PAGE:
Multilingualism and Mother Tongue

Topics: Multilingualism, Second language, First language Pages: 2 (548 words) Published: May 7, 2013
Mother tongue-based multilingual education (MLE) is a formal or nonformal education, in which the children’s mother tongue is used in the classroom as a bridge in learning Filipino and English. Children begin their education in a language they understand, their mother tongue, and develop a strong foundation in their mother language. The purpose of a multilingual education program is to develop appropriate cognitive and reasoning skills enabling children to operate equally in different languages – starting in the mother tongue with transition to Filipino and then English. It is a structured program of language learning and cognitive development which provides learners with a strong educational foundation in the first language.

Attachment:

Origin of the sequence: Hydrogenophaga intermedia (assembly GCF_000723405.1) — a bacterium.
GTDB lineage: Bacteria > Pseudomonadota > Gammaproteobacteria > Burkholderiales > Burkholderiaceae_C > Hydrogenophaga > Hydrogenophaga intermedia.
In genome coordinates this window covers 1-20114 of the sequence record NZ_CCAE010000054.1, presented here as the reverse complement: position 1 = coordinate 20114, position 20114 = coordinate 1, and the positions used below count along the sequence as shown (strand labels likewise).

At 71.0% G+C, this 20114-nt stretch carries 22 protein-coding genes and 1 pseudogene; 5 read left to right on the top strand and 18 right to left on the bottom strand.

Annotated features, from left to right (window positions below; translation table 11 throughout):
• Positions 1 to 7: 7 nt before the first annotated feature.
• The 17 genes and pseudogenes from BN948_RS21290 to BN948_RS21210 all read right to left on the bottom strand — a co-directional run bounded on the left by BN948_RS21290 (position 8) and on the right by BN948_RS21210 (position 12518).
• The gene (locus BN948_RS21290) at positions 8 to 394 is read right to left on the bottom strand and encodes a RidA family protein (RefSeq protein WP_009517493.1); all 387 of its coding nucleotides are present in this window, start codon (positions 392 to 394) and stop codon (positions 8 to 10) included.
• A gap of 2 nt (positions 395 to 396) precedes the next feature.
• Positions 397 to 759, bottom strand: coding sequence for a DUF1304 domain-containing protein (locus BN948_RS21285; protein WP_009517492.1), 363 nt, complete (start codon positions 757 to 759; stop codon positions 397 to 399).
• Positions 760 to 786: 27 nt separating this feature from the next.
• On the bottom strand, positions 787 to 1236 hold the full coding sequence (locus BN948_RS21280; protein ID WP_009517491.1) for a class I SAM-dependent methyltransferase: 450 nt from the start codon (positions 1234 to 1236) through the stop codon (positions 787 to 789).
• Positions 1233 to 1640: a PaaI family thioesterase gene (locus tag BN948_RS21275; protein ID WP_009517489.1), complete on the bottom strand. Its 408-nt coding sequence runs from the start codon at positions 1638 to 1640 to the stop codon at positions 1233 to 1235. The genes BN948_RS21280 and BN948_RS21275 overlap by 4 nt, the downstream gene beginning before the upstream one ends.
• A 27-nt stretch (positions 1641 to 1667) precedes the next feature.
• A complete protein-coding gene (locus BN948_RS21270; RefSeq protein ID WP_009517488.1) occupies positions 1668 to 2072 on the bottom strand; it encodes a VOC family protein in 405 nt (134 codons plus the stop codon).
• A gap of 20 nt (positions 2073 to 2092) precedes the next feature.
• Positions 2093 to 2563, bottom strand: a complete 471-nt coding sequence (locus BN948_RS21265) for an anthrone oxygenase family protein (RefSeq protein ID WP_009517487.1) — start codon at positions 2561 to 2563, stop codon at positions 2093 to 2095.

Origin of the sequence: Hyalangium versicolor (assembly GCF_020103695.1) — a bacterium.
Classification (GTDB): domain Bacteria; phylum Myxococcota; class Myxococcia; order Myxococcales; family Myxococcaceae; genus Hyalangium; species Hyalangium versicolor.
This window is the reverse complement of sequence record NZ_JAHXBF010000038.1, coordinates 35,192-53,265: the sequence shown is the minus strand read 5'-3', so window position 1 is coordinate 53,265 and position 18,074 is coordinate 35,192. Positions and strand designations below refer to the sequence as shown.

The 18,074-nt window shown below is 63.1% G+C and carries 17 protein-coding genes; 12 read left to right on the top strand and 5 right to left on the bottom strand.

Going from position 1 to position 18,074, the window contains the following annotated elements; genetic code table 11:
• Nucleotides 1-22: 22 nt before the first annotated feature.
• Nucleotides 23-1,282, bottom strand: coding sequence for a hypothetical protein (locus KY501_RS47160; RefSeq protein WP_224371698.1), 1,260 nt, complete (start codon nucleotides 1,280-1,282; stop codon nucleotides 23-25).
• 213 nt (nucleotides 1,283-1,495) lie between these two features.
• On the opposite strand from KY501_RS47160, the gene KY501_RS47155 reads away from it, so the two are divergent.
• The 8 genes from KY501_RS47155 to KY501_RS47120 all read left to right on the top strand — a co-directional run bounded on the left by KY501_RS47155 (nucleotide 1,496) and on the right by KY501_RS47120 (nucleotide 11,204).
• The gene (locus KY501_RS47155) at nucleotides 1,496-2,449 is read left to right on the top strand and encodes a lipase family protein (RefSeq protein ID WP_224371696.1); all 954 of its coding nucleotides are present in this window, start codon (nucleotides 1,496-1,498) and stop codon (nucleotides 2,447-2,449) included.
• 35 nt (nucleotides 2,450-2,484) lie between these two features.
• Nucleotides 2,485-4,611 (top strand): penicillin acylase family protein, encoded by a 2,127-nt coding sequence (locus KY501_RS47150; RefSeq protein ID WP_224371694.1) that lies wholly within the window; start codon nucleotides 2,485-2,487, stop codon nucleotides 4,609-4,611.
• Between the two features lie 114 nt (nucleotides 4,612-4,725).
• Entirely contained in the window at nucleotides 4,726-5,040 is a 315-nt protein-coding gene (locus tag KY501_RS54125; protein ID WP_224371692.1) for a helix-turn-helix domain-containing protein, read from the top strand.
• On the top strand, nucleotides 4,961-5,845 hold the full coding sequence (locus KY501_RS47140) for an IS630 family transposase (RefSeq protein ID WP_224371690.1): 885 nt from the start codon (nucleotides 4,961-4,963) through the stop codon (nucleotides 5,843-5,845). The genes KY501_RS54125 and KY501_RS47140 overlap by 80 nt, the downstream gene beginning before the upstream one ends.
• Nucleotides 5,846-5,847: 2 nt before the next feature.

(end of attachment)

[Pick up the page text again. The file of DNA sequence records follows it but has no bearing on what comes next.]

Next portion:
If the mother tongue is not used, we create people who are illiterate in two languages. Children do not become sufficiently fluent in their mother tongue (L1) in both oracy and literacy if their vocabulary in L1 is limited, thus restricting their ability to learn a second language (L2). A strong foundation in L1 is required for learning L2. Children’s understanding of concepts is limited or confused if leaning is only L2.

What are the advantages of mother tongue-based multilingual education? Providing education in children’s first language, while at the same time providing them with support to learn a second language of wider communication, has several advantages: it increases access to school, as well as promotes equity in learning; it leads to improved learning outcomes; it reduces repetition and drop-out rates; and it can lead to lower education costs due to greater efficiency. In one study, analysis of data from 22 developing countries and 160 language groups revealed that children who had access to instruction in their mother tongue were significantly more likely to be enrolled and attending school. Conversely, lack of education in a child’s first language was a significant reason for children dropping out (Smits et al.,...
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